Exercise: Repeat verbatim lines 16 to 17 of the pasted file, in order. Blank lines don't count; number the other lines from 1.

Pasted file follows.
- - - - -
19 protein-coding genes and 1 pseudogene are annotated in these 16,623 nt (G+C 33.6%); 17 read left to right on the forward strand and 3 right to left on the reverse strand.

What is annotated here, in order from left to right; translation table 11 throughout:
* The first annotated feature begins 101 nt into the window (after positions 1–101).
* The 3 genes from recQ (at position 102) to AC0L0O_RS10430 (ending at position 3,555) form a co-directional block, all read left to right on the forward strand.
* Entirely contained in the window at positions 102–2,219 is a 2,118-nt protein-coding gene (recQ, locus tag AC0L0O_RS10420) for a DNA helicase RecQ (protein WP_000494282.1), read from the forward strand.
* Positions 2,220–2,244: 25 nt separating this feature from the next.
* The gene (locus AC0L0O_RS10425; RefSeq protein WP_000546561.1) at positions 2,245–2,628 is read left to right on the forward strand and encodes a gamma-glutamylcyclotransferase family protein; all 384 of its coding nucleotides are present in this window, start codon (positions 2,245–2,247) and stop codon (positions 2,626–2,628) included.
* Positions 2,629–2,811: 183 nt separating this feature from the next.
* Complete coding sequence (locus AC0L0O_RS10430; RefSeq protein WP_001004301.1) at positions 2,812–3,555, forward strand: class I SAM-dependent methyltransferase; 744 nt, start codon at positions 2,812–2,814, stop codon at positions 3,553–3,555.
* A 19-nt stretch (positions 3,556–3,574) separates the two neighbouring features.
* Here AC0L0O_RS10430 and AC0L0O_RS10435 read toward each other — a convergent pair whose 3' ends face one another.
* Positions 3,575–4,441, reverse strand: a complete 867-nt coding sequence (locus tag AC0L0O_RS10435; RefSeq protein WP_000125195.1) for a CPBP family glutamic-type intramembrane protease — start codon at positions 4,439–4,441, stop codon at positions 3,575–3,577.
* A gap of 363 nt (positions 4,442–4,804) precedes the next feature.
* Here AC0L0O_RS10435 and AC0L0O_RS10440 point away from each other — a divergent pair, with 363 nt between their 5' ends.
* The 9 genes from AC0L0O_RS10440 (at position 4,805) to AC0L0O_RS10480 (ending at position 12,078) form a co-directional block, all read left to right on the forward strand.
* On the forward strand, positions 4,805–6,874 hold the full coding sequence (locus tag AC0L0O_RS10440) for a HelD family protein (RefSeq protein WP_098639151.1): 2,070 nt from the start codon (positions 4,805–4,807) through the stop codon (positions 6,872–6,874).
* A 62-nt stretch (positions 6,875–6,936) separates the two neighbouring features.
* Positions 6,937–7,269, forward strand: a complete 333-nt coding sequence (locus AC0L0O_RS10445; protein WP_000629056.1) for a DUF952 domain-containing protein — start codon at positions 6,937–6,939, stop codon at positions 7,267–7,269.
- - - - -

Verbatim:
* On the forward strand, positions 4,805–6,874 hold the full coding sequence (locus tag AC0L0O_RS10440) for a HelD family protein (RefSeq protein WP_098639151.1): 2,070 nt from the start codon (positions 4,805–4,807) through the stop codon (positions 6,872–6,874).
* A 62-nt stretch (positions 6,875–6,936) separates the two neighbouring features.